September 08, 2012

Dining in Yangon

Bamar cuisine contains many regional elements, such as stir frying techniques and curries, which are not hot but richly spiced with among others, fish paste, onions, garlic, ginger, dried chilli and turmeric.  The most well-known Bamar-originated dish is mohinga, rice noodles in a broth made from fish and beans.  Vegetable fritters, slices of fish cake, hardboiled egg and crackers are usually added.  This is the most popular dish for Myanmar people, especially at breakfast.  It doesn’t look appetizing but it is really delicious - I tried this for breakfast at the hotel.  I even bought two packets of instant mohinga home, and they tasted pretty good too, even without all the condiments.

Photo from here

Dining in Yangon is not cheap, considering the standard of living of its people.  Here’s a round-up of foods I had while in Yangon:

My first meal was a traditional Bamar lunch in a local restaurant.  My guide and I had pork curry which was rich, flavoursome and with a stew-like consistency, a fishball dish and stir fried vegetables.  The meal came complimentary with some local salad, a soup (which was reallt nice) and sides of fermented beans and pickled tea leaves.  This meal cost us 4500 kyat (~RM 16).

L’Opera is idyllically situated in an old colonial-era building set amongst manicured gardens beside the romantic Inya Lake, a short walk from the Inya Lake Hotel where I stayed.

Photo from L'Opera website

Its menu features traditional Italian cuisine like homemade pastas, authentic wood-fired oven pizzas, cold cuts and cheese, fresh salads and many main dishes.  The breads were delicious, and they came with a variety of dips.  I had the grilled pork chop – it was OK, tasted like any other grilled pork chops.  This meal cost about USD 16.

During the training, we had lunch at the hotel.  The lunch set comprises (clockwise from right) deep fried fish, stir fried vermicelli with pork, stir fried bean curd, pork curry and chicken. 

Monsoon Restaurant and Bar is housed in a classic colonial town house and serves a mixture of Burmese cooking with dishes from Thailand, Vietnam, Cambodia and Laos.  The atmosphere is relaxed and cosmopolitan but service was a tad slow.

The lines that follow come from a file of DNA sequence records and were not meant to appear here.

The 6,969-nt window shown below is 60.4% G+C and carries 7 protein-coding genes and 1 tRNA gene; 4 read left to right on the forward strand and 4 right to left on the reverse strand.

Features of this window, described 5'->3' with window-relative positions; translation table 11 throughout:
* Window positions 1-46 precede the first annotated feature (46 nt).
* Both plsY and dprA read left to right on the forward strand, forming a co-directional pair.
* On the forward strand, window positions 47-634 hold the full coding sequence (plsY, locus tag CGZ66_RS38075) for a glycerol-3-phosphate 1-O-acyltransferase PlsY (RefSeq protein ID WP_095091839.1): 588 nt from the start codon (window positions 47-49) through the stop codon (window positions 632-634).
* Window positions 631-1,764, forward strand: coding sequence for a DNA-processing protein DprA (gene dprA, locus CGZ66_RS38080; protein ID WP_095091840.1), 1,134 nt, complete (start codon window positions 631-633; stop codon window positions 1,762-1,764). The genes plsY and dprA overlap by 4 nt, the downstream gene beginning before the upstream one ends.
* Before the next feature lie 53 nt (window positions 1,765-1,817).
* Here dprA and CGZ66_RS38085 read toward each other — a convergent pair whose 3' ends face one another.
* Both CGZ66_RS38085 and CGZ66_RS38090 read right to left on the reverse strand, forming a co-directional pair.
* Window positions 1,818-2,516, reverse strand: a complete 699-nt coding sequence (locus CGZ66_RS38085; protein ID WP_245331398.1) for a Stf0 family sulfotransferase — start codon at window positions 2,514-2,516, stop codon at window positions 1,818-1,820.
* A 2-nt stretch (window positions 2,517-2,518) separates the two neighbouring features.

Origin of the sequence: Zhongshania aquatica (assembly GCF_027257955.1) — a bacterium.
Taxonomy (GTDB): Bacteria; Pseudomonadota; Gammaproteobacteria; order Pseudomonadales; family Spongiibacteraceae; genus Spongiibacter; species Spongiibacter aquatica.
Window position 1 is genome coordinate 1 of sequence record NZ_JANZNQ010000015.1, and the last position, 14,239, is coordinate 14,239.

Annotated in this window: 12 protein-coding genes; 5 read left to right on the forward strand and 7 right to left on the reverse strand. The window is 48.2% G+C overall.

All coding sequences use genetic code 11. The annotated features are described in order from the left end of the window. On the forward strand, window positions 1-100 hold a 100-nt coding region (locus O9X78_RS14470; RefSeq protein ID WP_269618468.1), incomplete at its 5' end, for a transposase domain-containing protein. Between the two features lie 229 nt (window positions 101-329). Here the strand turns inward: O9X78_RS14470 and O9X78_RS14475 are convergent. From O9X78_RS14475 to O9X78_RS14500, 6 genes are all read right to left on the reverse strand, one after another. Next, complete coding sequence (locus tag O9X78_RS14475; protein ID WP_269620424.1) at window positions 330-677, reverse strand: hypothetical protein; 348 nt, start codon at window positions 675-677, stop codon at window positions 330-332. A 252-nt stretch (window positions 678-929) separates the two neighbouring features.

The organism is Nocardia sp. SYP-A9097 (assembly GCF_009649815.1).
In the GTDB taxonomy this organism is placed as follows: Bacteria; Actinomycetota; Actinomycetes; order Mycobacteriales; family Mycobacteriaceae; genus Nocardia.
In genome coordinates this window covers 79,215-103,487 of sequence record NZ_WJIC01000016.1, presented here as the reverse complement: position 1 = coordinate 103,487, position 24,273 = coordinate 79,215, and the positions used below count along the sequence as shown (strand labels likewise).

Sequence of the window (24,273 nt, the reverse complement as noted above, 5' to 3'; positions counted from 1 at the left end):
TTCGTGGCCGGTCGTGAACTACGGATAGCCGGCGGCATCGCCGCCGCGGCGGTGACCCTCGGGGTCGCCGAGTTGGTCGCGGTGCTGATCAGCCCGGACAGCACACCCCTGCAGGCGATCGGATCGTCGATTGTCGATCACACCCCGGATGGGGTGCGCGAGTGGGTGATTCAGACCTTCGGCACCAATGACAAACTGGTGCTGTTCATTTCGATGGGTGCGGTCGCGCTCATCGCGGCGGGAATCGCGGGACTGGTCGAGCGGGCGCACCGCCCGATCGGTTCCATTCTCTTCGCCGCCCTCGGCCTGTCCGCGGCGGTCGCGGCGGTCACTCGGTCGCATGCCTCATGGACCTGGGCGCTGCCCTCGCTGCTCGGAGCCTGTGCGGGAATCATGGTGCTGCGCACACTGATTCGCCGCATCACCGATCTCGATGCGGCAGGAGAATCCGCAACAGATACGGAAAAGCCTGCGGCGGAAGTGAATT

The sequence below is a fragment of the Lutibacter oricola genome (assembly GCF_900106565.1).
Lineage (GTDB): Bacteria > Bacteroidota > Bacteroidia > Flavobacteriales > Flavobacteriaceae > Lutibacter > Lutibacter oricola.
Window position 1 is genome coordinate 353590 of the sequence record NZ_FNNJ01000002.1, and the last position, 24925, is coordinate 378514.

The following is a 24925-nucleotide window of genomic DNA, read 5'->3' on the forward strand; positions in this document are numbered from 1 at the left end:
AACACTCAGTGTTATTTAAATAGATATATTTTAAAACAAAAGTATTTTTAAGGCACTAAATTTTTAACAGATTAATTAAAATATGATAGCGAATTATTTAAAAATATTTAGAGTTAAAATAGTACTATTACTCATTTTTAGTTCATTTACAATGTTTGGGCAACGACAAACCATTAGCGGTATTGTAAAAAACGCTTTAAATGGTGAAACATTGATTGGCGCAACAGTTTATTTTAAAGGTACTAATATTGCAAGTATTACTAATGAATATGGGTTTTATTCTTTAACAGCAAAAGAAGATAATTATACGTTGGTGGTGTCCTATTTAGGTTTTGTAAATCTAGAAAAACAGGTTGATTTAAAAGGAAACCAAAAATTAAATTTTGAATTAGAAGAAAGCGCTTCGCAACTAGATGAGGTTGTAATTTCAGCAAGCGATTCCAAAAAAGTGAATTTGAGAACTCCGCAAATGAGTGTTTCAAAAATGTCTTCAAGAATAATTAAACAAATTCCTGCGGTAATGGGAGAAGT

Our (my colleague and I) meal of stir fried kalian, pork curry (again), Laotian stew beef dish (which to our surprise, came in a soupy dish) with rice and drinks came up to about USD 30.

The managing director of the Myanmar office took us for a team dinner at Phai Lin Restaurant, which serves Thai and Chinese cuisine.  We ordered mostly Thai dishes and they were all pretty tasty.  No photos from here, and the one below of the exterior of the restaurant is borrowed from here.

Shanti Indian Cuisine serves buffet-style meals with meat dishes, vegetable curries, soups and Indian breads.  Desserts include homemade Indian sweets, yoghurt and fruits, and coffee and masala tea to round off the meal.  As we had this meal after the field visit, our Myanmar colleague paid for this but a search on the internet states that it costs 2900 kyat (~RM 10) per person.  Not sure if the information is outdated but it seems a tad too cheap – food wasn’t great though.

Padonmar Restaurant is housed in an old residential house built in the 1920s, its original structure and charm still maintained.  The name Padonmar means lotus flower, and it has two separate kitchens that whip up traditional Myanmar food and Thai cuisines.  The restaurant is decorated with rich, wall paintings of Bagan temples.

Photo from Trip Advisor 

My colleague and I had pork curry with mangoes pickle (I think you can tell by now that I’m in love with the pork curry), Yangon chicken curry, traditional Karen soup (which was very yummy), gourd with vermicelli soup, aubergine with dried shrimps, rice and drinks.  The total bill came up to USD 28.

Some of the restaurants provide free wifi access, and my colleague even managed to dial in for a t-con while waiting for our food at Padonmar.  I, on the other hand, was looking at a website about Meritline, trying to purchase a memory stick online.

One thing I dared not try was their street foods, just to be on the safe side, hygiene wise.  Here are some random shots of street vendors in Yangon.

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